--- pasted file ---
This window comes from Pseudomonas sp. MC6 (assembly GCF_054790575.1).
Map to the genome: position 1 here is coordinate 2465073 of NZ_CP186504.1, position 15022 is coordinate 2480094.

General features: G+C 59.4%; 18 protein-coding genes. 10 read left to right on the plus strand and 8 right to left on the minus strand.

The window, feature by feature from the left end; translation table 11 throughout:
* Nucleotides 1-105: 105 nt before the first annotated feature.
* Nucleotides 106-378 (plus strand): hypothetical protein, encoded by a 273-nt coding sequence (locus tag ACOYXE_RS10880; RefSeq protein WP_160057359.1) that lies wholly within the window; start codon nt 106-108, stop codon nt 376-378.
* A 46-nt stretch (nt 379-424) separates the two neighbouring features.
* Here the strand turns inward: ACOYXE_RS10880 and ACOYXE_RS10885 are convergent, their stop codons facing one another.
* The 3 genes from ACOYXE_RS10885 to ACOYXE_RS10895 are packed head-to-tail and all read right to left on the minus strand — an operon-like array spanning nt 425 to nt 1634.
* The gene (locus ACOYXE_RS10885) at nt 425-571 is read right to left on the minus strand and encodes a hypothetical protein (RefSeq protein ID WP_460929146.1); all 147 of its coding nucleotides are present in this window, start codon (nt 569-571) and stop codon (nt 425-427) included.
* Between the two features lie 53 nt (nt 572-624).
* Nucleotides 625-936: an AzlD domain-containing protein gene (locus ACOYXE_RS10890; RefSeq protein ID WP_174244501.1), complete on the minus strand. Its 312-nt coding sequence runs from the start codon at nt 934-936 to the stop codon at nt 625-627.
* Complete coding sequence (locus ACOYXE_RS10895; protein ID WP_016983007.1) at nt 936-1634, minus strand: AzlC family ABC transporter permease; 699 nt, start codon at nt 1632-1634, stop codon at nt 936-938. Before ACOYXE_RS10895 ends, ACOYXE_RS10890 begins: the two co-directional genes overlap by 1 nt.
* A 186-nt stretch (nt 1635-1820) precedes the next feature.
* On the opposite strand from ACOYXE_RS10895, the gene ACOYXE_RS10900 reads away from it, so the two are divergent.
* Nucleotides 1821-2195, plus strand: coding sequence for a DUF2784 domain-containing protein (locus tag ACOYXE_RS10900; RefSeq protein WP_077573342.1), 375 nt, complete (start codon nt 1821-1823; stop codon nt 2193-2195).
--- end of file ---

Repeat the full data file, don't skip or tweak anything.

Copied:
This window comes from Pseudomonas sp. MC6 (assembly GCF_054790575.1).
Map to the genome: position 1 here is coordinate 2465073 of NZ_CP186504.1, position 15022 is coordinate 2480094.

General features: G+C 59.4%; 18 protein-coding genes. 10 read left to right on the plus strand and 8 right to left on the minus strand.

The window, feature by feature from the left end; translation table 11 throughout:
* Nucleotides 1-105: 105 nt before the first annotated feature.
* Nucleotides 106-378 (plus strand): hypothetical protein, encoded by a 273-nt coding sequence (locus tag ACOYXE_RS10880; RefSeq protein WP_160057359.1) that lies wholly within the window; start codon nt 106-108, stop codon nt 376-378.
* A 46-nt stretch (nt 379-424) separates the two neighbouring features.
* Here the strand turns inward: ACOYXE_RS10880 and ACOYXE_RS10885 are convergent, their stop codons facing one another.
* The 3 genes from ACOYXE_RS10885 to ACOYXE_RS10895 are packed head-to-tail and all read right to left on the minus strand — an operon-like array spanning nt 425 to nt 1634.
* The gene (locus ACOYXE_RS10885) at nt 425-571 is read right to left on the minus strand and encodes a hypothetical protein (RefSeq protein ID WP_460929146.1); all 147 of its coding nucleotides are present in this window, start codon (nt 569-571) and stop codon (nt 425-427) included.
* Between the two features lie 53 nt (nt 572-624).
* Nucleotides 625-936: an AzlD domain-containing protein gene (locus ACOYXE_RS10890; RefSeq protein ID WP_174244501.1), complete on the minus strand. Its 312-nt coding sequence runs from the start codon at nt 934-936 to the stop codon at nt 625-627.
* Complete coding sequence (locus ACOYXE_RS10895; protein ID WP_016983007.1) at nt 936-1634, minus strand: AzlC family ABC transporter permease; 699 nt, start codon at nt 1632-1634, stop codon at nt 936-938. Before ACOYXE_RS10895 ends, ACOYXE_RS10890 begins: the two co-directional genes overlap by 1 nt.
* A 186-nt stretch (nt 1635-1820) precedes the next feature.
* On the opposite strand from ACOYXE_RS10895, the gene ACOYXE_RS10900 reads away from it, so the two are divergent.
* Nucleotides 1821-2195, plus strand: coding sequence for a DUF2784 domain-containing protein (locus tag ACOYXE_RS10900; RefSeq protein WP_077573342.1), 375 nt, complete (start codon nt 1821-1823; stop codon nt 2193-2195).